Judge Kathryn Villa-Smith

Multnomah County Circuit Court Judge Kathryn Villa-Smith

Judge Villa-Smith was born and raised in Santa Fe, New Mexico, where she was one of six children. After she graduated from New Mexico State University, she held two jobs that influenced her decision to go to law school. The first was working with the youth in a juvenile detention center; the second was as a counselor for the League of United Latin American Citizens. She applied to law school, and was accepted at Lewis & Clark Law School. She deferred admission a year to continue raising her children and then moved to Portland from Las Cruces, New Mexico in 1979 to begin law school.

Judge Villa-Smith did not necessarily enter law school with dreams of being a trial lawyer, but her experience winning the first-year moot court competition gave her the confidence to pursue a career in the courtroom. She received additional encouragement when one of her moot court judges, Judy Snyder, encouraged Judge Villa-Smith to apply for a job that would give her litigation experience. Following this advice, Judge Villa-Smith accepted a position as a Deputy DA with the Multnomah District Attorney's Office. She worked as a prosecutor in the office for 10 years. In that time, she tried a wide variety of criminal cases, ranging from misdemeanors and DUIs to juvenile work, drug cases, and aggravated murder.

Although Judge Villa-Smith loved the work of a prosecutor, she decided to go into the private sector after a decade of criminal trial practice. At the urging of Ruth Pekelder at Gevurtz Menashe, she met with the lawyers at the firm. Impressed by their strong work ethic and passion for family law, Judge Villa-Smith joined Gevurtz Menashe in 1993. Despite her initial worries she would miss her work as a prosecutor, Judge Villa-Smith enjoyed the close client contact and broad range of issues involved in practicing family law. The wide array of problems to solve always kept the practice interesting. Judge Villa-Smith left Gevurtz Menashe in 2010, after 17 years at the firm, when she was appointed to the bench by Governor Kulongoski.

Judge Villa-Smith was the recipient of the 2010 Paul De Muniz Professionalism Award. She has dedicated many hours over her career to volunteer bar service, particularly for the MBA. She has been a member of the MBA and the Multnomah Bar Foundation boards. She chaired the MBA's Equality Committee, and served as the MBA Board's liaison to both the Judicial Screening and the Professionalism committees. She also served on the Best Practices Committee of the Diversity Section and the Sentencing Guidelines Committee of the OSB.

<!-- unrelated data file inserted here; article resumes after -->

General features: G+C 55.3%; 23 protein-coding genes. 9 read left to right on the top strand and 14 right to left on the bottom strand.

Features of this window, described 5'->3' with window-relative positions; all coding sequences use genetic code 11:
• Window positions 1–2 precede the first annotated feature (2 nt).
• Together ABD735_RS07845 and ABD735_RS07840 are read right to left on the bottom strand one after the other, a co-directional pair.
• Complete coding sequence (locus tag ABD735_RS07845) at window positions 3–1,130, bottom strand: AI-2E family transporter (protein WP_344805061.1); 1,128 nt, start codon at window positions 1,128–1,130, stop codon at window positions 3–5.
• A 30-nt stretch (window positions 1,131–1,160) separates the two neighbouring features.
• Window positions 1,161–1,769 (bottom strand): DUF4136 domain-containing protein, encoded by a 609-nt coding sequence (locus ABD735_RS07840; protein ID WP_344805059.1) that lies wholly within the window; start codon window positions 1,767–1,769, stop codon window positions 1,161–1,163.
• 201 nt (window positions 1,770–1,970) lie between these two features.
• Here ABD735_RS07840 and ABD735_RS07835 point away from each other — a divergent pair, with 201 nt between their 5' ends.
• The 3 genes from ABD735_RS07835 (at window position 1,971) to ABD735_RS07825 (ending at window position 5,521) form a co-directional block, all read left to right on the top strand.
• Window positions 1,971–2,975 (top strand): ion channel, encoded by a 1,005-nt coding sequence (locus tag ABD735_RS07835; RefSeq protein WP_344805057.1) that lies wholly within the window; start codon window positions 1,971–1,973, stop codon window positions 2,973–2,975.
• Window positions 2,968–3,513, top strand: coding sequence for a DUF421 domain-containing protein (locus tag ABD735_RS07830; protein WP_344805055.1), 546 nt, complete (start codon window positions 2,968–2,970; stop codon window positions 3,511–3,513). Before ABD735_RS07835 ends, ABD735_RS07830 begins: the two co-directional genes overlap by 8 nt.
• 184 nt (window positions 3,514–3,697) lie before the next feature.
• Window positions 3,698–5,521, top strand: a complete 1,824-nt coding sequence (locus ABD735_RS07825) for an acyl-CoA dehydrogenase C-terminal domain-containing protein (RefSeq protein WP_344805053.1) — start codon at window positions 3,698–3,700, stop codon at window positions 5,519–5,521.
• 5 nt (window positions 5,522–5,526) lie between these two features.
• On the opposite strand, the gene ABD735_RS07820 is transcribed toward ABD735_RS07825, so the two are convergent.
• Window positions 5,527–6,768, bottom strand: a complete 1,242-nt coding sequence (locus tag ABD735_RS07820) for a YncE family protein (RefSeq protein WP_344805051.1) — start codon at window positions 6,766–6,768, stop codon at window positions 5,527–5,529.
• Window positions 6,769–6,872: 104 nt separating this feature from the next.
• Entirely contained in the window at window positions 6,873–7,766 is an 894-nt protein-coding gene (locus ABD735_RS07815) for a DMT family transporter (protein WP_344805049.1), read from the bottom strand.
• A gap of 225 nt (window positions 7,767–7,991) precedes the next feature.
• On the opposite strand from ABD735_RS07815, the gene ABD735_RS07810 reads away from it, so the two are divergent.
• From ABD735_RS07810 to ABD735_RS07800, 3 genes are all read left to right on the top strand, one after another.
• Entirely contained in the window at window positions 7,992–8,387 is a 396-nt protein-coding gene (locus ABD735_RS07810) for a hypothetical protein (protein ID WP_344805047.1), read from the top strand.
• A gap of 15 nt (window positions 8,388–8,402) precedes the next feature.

Asked about what she expects from attorneys appearing before her, Judge Villa-Smith noted that, after 27 years of practice, she knows how hard it is to be a good lawyer. It takes enormous work and involves constant stress. In her mind, good lawyering is a lifelong learning process. That said, Judge Villa-Smith observed how anger and adversarial tension between opposing counsel is palpable in the courtroom or the conference room. She encourages attorneys to take professionalism seriously and treat their opponents with courtesy and respect, no matter how contentious matters may be between their clients.

While Judge-Villa Smith feels privileged to have had the opportunity to practice law - and is especially grateful for the deep relationships she developed with her clients and colleagues - she is looking forward to her new role as a judge. She believes that judges provide a critical public service. As a judge, she is committed to treating the parties appearing before her with great respect. She believes that respect in the courtroom should run both ways, not just in favor of the judge. As an example, Judge Villa-Smith recalled one moment in court during a particularly difficult custody dispute. As the judge was delivering his ruling, he explicitly acknowledged the hard work that both parties did in their everyday lives, noting how the husband got up at 4 a.m. each morning to go to work and how the wife had struggled to build her own career. She remembers how the parties greatly appreciated the judge's remarks. She hopes she can show the same respect to the parties appearing before her.

Kathryn Villa-Smith was sworn in as a Multnomah County Family Court judge on January 3. The family court is fortunate to have a new judge like her on the bench, with her 17 years of learning and experience as a family law practitioner.

Originally authored by John Rothermich and printed in the April 2011 Multnomah Lawyer
Updated for the Internet in 2012